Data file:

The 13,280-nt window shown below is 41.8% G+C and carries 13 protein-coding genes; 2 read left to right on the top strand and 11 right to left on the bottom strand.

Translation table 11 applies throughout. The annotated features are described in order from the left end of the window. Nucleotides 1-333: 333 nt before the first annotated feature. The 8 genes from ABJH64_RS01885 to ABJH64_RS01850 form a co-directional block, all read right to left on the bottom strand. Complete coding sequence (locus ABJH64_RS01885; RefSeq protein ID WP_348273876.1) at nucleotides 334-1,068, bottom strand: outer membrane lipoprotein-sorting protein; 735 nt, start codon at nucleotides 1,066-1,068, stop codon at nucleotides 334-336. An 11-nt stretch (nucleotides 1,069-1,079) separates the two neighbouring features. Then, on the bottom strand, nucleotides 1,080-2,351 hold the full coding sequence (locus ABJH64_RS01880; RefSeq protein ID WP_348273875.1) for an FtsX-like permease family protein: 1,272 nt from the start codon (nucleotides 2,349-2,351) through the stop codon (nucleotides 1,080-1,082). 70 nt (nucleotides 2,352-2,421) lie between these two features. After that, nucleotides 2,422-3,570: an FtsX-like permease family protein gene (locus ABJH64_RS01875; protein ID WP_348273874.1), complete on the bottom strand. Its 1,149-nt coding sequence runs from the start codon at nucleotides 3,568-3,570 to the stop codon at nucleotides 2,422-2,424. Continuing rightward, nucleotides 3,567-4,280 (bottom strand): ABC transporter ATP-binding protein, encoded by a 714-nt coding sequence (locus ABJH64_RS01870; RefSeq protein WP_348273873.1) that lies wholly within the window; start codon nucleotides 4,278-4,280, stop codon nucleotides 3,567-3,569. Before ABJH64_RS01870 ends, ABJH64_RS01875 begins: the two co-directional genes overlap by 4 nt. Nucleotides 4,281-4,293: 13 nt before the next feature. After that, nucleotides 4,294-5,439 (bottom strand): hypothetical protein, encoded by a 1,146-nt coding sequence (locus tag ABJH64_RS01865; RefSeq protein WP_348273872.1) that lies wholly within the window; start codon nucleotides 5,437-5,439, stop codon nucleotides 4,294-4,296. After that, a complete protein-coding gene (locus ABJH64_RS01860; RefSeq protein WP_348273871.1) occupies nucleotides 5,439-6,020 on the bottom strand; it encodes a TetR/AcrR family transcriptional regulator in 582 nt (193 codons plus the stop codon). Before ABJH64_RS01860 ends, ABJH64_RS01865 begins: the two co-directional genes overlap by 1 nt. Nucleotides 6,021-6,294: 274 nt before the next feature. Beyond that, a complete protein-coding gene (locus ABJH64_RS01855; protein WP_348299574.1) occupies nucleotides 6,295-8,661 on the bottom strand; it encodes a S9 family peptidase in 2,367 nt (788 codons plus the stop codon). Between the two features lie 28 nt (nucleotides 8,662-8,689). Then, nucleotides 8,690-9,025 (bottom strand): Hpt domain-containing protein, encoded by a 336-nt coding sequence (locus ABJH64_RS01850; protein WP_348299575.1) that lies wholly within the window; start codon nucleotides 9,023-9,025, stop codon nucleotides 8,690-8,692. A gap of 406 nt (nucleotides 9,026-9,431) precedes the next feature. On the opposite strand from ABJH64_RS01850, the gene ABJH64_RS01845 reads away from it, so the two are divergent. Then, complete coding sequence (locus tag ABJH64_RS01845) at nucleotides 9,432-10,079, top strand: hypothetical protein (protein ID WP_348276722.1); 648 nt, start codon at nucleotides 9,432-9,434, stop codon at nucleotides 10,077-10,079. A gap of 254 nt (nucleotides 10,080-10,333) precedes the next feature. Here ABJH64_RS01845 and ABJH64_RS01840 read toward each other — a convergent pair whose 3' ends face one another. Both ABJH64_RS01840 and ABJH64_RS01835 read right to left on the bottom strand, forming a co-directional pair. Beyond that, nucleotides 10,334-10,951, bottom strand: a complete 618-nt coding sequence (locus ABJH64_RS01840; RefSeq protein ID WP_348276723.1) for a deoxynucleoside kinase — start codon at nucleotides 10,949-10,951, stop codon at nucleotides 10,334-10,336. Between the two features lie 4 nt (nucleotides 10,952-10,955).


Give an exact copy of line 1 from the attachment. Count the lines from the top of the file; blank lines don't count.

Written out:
The 13,280-nt window shown below is 41.8% G+C and carries 13 protein-coding genes; 2 read left to right on the top strand and 11 right to left on the bottom strand.